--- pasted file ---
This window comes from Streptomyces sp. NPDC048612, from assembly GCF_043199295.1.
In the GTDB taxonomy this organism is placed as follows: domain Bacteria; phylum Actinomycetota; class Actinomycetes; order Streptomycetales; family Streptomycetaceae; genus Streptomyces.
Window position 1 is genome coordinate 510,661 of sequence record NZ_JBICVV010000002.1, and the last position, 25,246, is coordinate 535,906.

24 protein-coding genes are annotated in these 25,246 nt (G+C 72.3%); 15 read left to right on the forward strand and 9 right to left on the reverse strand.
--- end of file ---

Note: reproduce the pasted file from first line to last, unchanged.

This window comes from Streptomyces sp. NPDC048612, from assembly GCF_043199295.1.
In the GTDB taxonomy this organism is placed as follows: domain Bacteria; phylum Actinomycetota; class Actinomycetes; order Streptomycetales; family Streptomycetaceae; genus Streptomyces.
Window position 1 is genome coordinate 510,661 of sequence record NZ_JBICVV010000002.1, and the last position, 25,246, is coordinate 535,906.

24 protein-coding genes are annotated in these 25,246 nt (G+C 72.3%); 15 read left to right on the forward strand and 9 right to left on the reverse strand.